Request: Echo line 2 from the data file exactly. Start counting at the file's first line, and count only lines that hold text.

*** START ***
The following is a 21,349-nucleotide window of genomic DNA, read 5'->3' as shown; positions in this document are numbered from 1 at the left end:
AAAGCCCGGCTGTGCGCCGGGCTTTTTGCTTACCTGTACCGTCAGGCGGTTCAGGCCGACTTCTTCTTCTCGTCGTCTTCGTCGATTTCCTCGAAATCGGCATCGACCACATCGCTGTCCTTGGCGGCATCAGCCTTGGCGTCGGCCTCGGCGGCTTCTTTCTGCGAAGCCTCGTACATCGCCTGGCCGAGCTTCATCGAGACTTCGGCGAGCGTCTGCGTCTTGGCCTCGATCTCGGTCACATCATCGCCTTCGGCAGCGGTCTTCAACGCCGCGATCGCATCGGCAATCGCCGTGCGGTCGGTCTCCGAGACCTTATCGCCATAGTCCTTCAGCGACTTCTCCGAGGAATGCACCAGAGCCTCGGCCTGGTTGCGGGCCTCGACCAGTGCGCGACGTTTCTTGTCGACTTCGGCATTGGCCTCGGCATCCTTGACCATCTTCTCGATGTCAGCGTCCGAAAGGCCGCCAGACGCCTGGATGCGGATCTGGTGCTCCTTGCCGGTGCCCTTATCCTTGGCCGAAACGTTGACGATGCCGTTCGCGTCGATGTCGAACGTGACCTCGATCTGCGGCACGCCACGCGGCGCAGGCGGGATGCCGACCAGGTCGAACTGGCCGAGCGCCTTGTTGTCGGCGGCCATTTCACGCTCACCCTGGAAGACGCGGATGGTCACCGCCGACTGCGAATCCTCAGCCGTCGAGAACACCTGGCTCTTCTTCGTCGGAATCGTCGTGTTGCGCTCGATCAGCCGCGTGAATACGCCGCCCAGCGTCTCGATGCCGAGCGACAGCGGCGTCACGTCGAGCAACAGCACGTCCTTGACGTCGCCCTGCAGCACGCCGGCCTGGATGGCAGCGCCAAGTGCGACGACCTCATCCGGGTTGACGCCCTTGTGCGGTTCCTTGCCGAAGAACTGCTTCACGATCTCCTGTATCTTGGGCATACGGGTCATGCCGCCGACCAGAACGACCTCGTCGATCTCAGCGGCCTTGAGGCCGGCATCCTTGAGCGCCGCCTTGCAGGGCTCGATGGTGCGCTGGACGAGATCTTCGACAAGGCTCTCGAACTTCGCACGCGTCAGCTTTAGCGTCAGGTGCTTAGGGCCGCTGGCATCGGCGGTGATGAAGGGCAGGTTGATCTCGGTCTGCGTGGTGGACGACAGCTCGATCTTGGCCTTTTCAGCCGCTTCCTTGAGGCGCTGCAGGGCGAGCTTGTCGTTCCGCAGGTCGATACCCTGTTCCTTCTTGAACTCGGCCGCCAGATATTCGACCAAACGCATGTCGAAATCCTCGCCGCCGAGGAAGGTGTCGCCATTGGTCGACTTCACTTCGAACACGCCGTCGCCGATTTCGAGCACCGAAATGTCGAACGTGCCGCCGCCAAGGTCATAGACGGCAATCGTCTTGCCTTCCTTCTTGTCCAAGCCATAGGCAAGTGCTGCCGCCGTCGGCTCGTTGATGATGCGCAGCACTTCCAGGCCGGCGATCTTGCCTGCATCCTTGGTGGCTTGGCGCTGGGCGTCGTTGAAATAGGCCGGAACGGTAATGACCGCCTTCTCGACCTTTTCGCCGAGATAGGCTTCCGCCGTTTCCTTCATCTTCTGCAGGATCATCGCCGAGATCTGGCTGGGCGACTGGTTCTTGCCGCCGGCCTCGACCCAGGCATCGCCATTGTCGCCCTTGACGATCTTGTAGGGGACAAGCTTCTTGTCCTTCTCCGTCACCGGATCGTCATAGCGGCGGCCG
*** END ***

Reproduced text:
AAAGCCCGGCTGTGCGCCGGGCTTTTTGCTTACCTGTACCGTCAGGCGGTTCAGGCCGACTTCTTCTTCTCGTCGTCTTCGTCGATTTCCTCGAAATCGGCATCGACCACATCGCTGTCCTTGGCGGCATCAGCCTTGGCGTCGGCCTCGGCGGCTTCTTTCTGCGAAGCCTCGTACATCGCCTGGCCGAGCTTCATCGAGACTTCGGCGAGCGTCTGCGTCTTGGCCTCGATCTCGGTCACATCATCGCCTTCGGCAGCGGTCTTCAACGCCGCGATCGCATCGGCAATCGCCGTGCGGTCGGTCTCCGAGACCTTATCGCCATAGTCCTTCAGCGACTTCTCCGAGGAATGCACCAGAGCCTCGGCCTGGTTGCGGGCCTCGACCAGTGCGCGACGTTTCTTGTCGACTTCGGCATTGGCCTCGGCATCCTTGACCATCTTCTCGATGTCAGCGTCCGAAAGGCCGCCAGACGCCTGGATGCGGATCTGGTGCTCCTTGCCGGTGCCCTTATCCTTGGCCGAAACGTTGACGATGCCGTTCGCGTCGATGTCGAACGTGACCTCGATCTGCGGCACGCCACGCGGCGCAGGCGGGATGCCGACCAGGTCGAACTGGCCGAGCGCCTTGTTGTCGGCGGCCATTTCACGCTCACCCTGGAAGACGCGGATGGTCACCGCCGACTGCGAATCCTCAGCCGTCGAGAACACCTGGCTCTTCTTCGTCGGAATCGTCGTGTTGCGCTCGATCAGCCGCGTGAATACGCCGCCCAGCGTCTCGATGCCGAGCGACAGCGGCGTCACGTCGAGCAACAGCACGTCCTTGACGTCGCCCTGCAGCACGCCGGCCTGGATGGCAGCGCCAAGTGCGACGACCTCATCCGGGTTGACGCCCTTGTGCGGTTCCTTGCCGAAGAACTGCTTCACGATCTCCTGTATCTTGGGCATACGGGTCATGCCGCCGACCAGAACGACCTCGTCGATCTCAGCGGCCTTGAGGCCGGCATCCTTGAGCGCCGCCTTGCAGGGCTCGATGGTGCGCTGGACGAGATCTTCGACAAGGCTCTCGAACTTCGCACGCGTCAGCTTTAGCGTCAGGTGCTTAGGGCCGCTGGCATCGGCGGTGATGAAGGGCAGGTTGATCTCGGTCTGCGTGGTGGACGACAGCTCGATCTTGGCCTTTTCAGCCGCTTCCTTGAGGCGCTGCAGGGCGAGCTTGTCGTTCCGCAGGTCGATACCCTGTTCCTTCTTGAACTCGGCCGCCAGATATTCGACCAAACGCATGTCGAAATCCTCGCCGCCGAGGAAGGTGTCGCCATTGGTCGACTTCACTTCGAACACGCCGTCGCCGATTTCGAGCACCGAAATGTCGAACGTGCCGCCGCCAAGGTCATAGACGGCAATCGTCTTGCCTTCCTTCTTGTCCAAGCCATAGGCAAGTGCTGCCGCCGTCGGCTCGTTGATGATGCGCAGCACTTCCAGGCCGGCGATCTTGCCTGCATCCTTGGTGGCTTGGCGCTGGGCGTCGTTGAAATAGGCCGGAACGGTAATGACCGCCTTCTCGACCTTTTCGCCGAGATAGGCTTCCGCCGTTTCCTTCATCTTCTGCAGGATCATCGCCGAGATCTGGCTGGGCGACTGGTTCTTGCCGCCGGCCTCGACCCAGGCATCGCCATTGTCGCCCTTGACGATCTTGTAGGGGACAAGCTTCTTGTCCTTCTCCGTCACCGGATCGTCATAGCGGCGGCCG